Nov. 13-16: GM Meetings in Orlando. The GM Meetings are held each year primarily to handle off-the-field matters, though when you stick all 30 general managers in one place for a week, deals tend to happen. Two years ago the Andrelton Simmons trade went down at the GM Meetings, for example. 

Nov. 20: Deadline for teams to add Rule 5 Draft eligible prospects to the 40-man roster. An important deadline! Though kind of a boring one. Generally speaking, prospects who were drafted out of college in 2014 or high school in 2013, or signed as an international free agent in 2013, are Rule 5 Draft eligible this offseason. Among the notable Rule 5 Draft eligible prospects this winter are Eloy Jimenez (White Sox), Austin Meadows (Pirates), and Gleyber Torres (Yankees).

Dec. 1: Non-tender deadline. The non-tender deadline is usually Dec. 2, but because that falls on a Saturday this year, MLB moved it up to Dec. 1. Anyway, this the deadline for teams to make contract offers to their pre-arbitration and arbitration-eligible players. Any eligible player who does not receive a contract offer becomes a free agent, so a whole batch of new free agents will hit the market this day. Those who get non-tendered tend to be flawed (or seriously injured) players who are deemed no longer worth their projected 2018 salaries, not stars.

Dec. 10-14: The Winter Meetings in Orlando, baseball's annual hot stove bonanza. These are the busiest days of the offseason, bar none. The biggest trades and free agent signings tend to go down at the Winter Meetings, plus there is a non-stop barrage of rumors as well. It's a fun week. Hectic, but a lot of fun. This is when all hot stove hell breaks loose.

Dec. 14: The Rule 5 Draft, which serves as the unofficial end of the Winter Meetings. Players selected in the Rule 5 Draft must remain on their new team's active 25-man roster all next season, or be placed on waivers and offered back to their former team. Clubs have been getting better and better at finding hidden gems in the Rule 5 Draft in recent years. Luis Perdomo, Joe Biagini, and Matt Bowman were all Rule 5 Draft picks two years ago who have since turned into valuable big leaguers. The Phillies struck Rule 5 Draft gold with Odubel Herrera three years ago.

Jan. 13: Deadline for teams and arbitration-eligible players to submit salary figures. The player files what he feels he deserves to be paid in 2018 while the team counters with what they feel the player deserves to be paid. It should be noted most players don't get to this point. Most will sign new contracts before the filing deadline, and even if the two sides do exchange figures, they can still negotiate a contract of any size after this date. It's an administrative deadline more than a hard "you need to get a deal done by this date" deadline.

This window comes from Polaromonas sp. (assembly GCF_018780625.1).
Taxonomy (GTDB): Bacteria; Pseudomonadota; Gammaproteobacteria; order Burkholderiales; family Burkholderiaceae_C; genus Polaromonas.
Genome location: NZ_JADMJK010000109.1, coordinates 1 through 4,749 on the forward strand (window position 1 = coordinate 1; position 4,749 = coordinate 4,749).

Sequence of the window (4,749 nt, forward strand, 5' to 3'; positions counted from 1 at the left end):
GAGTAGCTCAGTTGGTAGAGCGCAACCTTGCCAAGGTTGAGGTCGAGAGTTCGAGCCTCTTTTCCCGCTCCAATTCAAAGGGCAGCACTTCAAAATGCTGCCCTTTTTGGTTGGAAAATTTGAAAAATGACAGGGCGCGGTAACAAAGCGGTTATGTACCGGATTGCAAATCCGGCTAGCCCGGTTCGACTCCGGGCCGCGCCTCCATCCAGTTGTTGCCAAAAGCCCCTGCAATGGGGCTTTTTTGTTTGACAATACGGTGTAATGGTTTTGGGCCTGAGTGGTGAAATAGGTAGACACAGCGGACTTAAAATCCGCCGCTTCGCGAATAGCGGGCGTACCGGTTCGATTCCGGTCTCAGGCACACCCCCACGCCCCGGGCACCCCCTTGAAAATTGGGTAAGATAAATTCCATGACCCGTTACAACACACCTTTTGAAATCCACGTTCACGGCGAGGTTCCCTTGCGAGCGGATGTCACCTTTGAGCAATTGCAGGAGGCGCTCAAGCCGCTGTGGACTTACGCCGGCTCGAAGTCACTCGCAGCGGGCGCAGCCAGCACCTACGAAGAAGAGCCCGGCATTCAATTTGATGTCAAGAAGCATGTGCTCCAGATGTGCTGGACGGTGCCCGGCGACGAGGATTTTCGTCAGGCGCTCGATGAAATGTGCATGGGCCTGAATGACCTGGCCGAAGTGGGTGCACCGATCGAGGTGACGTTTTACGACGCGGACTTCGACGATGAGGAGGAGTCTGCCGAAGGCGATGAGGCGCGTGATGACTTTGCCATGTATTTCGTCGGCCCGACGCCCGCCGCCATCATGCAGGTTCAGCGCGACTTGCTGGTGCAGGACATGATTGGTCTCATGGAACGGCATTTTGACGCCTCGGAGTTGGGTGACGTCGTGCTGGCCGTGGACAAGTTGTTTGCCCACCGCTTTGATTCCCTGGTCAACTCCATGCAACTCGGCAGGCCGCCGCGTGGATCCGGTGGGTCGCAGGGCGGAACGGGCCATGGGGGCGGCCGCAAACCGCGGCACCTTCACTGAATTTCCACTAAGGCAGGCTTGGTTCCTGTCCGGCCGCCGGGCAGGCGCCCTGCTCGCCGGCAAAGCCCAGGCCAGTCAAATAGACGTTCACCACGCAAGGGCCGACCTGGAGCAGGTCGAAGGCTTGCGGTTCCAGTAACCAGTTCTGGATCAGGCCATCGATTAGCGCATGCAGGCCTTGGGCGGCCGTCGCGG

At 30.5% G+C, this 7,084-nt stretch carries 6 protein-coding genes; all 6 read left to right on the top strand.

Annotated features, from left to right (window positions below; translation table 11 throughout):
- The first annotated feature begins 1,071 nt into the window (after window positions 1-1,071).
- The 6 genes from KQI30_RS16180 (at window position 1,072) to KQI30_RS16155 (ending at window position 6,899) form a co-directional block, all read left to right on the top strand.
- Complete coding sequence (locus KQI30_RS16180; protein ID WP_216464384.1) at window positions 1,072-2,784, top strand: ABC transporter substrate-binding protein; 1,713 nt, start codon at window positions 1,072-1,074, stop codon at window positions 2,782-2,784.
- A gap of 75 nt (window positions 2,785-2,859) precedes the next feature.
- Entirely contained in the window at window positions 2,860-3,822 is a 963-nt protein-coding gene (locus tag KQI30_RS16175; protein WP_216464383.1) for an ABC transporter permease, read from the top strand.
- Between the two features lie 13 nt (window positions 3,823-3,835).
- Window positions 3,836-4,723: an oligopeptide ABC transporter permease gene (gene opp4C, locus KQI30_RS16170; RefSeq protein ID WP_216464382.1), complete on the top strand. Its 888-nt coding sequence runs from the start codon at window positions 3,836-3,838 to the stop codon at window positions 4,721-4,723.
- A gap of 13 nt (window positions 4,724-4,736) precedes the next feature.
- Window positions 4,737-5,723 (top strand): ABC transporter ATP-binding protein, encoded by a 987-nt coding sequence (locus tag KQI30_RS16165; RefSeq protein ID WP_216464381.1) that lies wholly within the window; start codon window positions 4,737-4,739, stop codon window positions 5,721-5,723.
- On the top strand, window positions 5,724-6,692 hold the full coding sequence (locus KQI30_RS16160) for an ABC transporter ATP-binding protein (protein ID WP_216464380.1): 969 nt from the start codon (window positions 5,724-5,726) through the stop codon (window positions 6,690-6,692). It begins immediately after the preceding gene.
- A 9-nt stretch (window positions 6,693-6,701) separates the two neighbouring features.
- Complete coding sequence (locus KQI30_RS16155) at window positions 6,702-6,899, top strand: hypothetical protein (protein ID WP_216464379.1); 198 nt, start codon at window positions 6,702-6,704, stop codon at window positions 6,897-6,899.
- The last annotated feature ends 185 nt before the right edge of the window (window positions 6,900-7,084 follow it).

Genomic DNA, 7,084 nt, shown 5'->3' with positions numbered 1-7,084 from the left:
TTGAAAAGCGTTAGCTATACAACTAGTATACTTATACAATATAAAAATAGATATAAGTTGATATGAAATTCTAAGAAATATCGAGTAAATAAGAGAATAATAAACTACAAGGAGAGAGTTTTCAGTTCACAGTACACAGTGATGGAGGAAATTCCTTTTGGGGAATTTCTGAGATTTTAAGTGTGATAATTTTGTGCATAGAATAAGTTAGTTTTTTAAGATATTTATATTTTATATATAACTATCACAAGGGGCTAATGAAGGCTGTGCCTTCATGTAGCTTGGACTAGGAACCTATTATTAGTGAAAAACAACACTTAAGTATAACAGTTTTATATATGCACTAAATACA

Mid-January: The 2018 Hall of Fame class will be announced. Both Trevor Hoffman and Vlad Guerrero fell only a handful of votes short of induction last year and figure to get over the hump this year. Among the newcomers on this year's ballot are Chipper Jones, Jim Thome, Scott Rolen, Andruw Jones, Omar Vizquel, and Johnny Damon.

Early-to-mid February: Arbitration hearings. In the event the two sides can not work out a contract, they'll go to an arbitration hearing, where a three-person panel will listen to arguments, then award the player either the salary figure he filed or the salary figure the team filed. Nothing in between. 

Arbitration hearings can get ugly -- you may remember Yankees present Randy Levine ripping Dellin Betances after their arbitration hearing last year -- and the vast majority of arbitration-eligible players never get to this point. The two sides try to get a deal done before the hearing. There are always a handful of hearings each year though. They're unavoidable.

Mid-February: Spring training begins! Camps across Florida and Arizona will open as players and teams begin preparing for the 2018 season. The 30 clubs will announce their spring reporting dates throughout the offseason.

March 29: Opening Day! All 30 teams open on the same day next season. Also, Opening Day is a Thursday next year. Not a Sunday or Monday as usual. The MLBPA pushed for a few extra off-days during the season as part of the new collective bargaining agreement, so to accommodate those extra off-days, Opening day was moved up a bit.

CBS Sports Writer

Mike Axisa joined CBS Sports in 2013. He has been a member of the BBWAA since 2015 and has previously written about both fantasy baseball and real life baseball for MLBTradeRumors.com, FanGraphs.com, RotoAuthority.com,... Full Bio